1601/2, March 19. I trust you will pardon my boldness in renewing the request to her Majesty that I may be translated to some other bishopric, when any such should fall void, where I might perform my service with greater safety and cheerfulness than I can in my own country in the midst of spoils and bloodshed. I hear now the Lord Bishop of Hereford is dead. If it should please God, by your means, to place me there, I should daily bend the knees of my heart in prayer and thanks giving for you.—Dancaster, 19 March, 1601.
Signed. Hen. Carliolen. ½ p. (85. 95.)
Sir William Monson to Sir Robert Cecil.
[1601/2, March 19.] Being desirous to render account to you of all things that shall happen in this intended journey, I thought good to let you understand that Sir Richard Leveson set sail from the Sound of Plymouth, with all her Majesty's ships except the Garland and Defiance, the 19th of this present, with the wind at north-west. He has left directions with me to follow him into the height of the Rock 20 leagues west of the shore, which I hope to do upon Tuesday next at the furthest. The want of sailors have been the greatest impediments unto us, but by that time I dare be bold to promise you we shall be both fully victualled and furnished with men. Sir Richard has left a letter of directions with the Mayor of Plymouth for the Dutch Admiral, which he takes to be as effectual as though I had stayed his coming, and in hope you will be well satisfied with my departure before the arrival of the Hollanders, seeing it was by order of my Admiral, I humbly take my leave.
Holograph. Undated. Endorsed :—“1601, Sir William Monson.”
Postal endorsements :—“Plymmouth Fryday 8 a cloke at night. From Plymouth this 20th of March past 4 in the morning. Aishberton halfe an hower after 10 of the clock in the forenowne. Exeter at 2 afternone the 20 day. Hunyton 20 of March 6 after nowne. Crewkern 9 morning Marche 21. [no place] Sundaye 5 a cloke afternoon.” 1 p. (90. 119.)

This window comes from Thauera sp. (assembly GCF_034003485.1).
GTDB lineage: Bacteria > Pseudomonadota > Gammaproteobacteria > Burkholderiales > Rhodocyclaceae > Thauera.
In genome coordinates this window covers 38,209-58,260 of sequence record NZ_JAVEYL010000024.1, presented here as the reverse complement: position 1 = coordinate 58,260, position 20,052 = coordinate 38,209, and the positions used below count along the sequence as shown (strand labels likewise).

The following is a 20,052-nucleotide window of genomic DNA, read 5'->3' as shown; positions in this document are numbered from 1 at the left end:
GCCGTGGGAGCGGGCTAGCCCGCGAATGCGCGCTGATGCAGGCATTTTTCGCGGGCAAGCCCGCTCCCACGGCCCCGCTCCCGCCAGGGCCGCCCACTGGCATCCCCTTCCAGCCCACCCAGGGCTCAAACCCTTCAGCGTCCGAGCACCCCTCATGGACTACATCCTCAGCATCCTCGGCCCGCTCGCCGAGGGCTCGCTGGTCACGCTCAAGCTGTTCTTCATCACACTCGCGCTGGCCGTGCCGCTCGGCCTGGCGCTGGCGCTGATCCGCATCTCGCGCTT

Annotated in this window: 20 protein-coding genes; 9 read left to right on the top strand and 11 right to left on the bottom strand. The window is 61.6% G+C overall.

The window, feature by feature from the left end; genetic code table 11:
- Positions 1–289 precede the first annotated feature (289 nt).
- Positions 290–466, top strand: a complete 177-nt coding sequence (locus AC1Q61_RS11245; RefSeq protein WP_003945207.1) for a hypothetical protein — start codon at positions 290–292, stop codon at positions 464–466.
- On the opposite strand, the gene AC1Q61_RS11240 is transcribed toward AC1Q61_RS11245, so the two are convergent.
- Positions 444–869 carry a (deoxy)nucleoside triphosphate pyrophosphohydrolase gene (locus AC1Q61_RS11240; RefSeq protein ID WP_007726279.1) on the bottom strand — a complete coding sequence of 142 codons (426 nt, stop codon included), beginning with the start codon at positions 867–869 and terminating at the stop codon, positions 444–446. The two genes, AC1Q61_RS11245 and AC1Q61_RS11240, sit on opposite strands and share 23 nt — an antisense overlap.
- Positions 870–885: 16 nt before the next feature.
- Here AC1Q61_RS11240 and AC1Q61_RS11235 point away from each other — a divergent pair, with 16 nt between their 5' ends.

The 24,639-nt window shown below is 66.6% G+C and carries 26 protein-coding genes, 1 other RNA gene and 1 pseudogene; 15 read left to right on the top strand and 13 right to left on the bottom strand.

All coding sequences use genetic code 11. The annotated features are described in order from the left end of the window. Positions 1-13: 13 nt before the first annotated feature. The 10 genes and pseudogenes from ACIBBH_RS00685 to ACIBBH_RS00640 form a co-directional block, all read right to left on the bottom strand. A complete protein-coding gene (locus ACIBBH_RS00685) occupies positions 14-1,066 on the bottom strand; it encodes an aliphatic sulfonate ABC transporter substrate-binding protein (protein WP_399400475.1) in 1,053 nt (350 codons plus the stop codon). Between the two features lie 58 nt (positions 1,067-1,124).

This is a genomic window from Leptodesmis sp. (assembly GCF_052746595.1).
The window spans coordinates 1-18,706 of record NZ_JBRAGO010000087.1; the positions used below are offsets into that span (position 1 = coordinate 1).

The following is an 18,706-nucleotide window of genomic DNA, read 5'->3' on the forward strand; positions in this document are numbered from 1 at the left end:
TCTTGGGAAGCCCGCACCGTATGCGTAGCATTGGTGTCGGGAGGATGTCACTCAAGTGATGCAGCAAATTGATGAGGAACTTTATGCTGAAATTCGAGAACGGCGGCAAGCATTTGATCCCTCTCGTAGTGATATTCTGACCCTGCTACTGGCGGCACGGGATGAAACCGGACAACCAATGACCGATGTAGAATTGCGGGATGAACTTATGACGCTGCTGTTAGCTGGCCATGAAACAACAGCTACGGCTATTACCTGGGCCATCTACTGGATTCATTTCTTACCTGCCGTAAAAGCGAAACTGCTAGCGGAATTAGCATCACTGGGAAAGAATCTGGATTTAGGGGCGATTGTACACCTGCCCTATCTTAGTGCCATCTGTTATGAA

Sir John Davis to Sir Robert Cecil.
1601/2, March 20. I know not how to express the exceeding obligations wherewith it hath pleased you so nobly to bind me unto you. Unless it had pleased God to make you the instrument of this miraculous saving of my poor life, by this time there had been scarce any remembrance left of me among men.
For fear of wishing you hurt, I will not wish that ever you should need the hazarding of so poor a life as mine, but, if you should, God never longer prosper me, than I will be ever ready to sacrifice it, at the least of your commandments.
I dare not mention anything concerning my ward or poor estate, but as it hath pleased you so nobly to raise me from the dead, so do I for the rest humbly appeal unto your honourable consideration.
I humbly beseech you to rid me from this wicked place, and to let me be your prisoner, either at Theobald's or at any other place which you affect to be beautified with such toys as a soldierlike mathematical invention can afford.—20 of March, 1601.
Holograph. 1 p. (77. 70.)
Francis Naper to “Lord” Douglas.
1601/2, March 20. I thank you for your goodwill and travail shewn me now in my greatest trouble. I pray you to-morrow in judgment be present and speak friendly for me to Mr. Serjeant Daniell. Shew him that their decl[ara]tion makes the 400 crowns to come only to 120 pounds, and the jury has laid them to 5 pounds more, and so there is to be given him 125l. and 3l. 10s. more for his expenses, so the whole sum is 128l. Since half of the principal—200 crowns—is paid, it is sufficient to give “or cousing” 64l., which is the half of his decree. This you may shew to the Judge before he sit down. I pray you call for his power whereby he might have sued. I am told that albeit his master has sealed and subscribed it, except it be also sealed with seal of Burdeaus, or at least subscribed as witness by the honestest [mer]chants of Burdeus, whose hand “wretis” [writing], is known here in the excha[nge] amongst their merchants, and that it be dated before Sept. 1st, it is not sufficient power to have pursued this cause, and it will be found wrong imprisonment used towards me. Neither a post-date nor an ante-date is good in law except he had begun his action after the date of his power. I know it was sent him in the midst of the cause, and this you may advise secretly with Mr. Wroth, my counsellor, but not with my attorney, Mr. Boch, for causes which I do know.—20 March, 1601.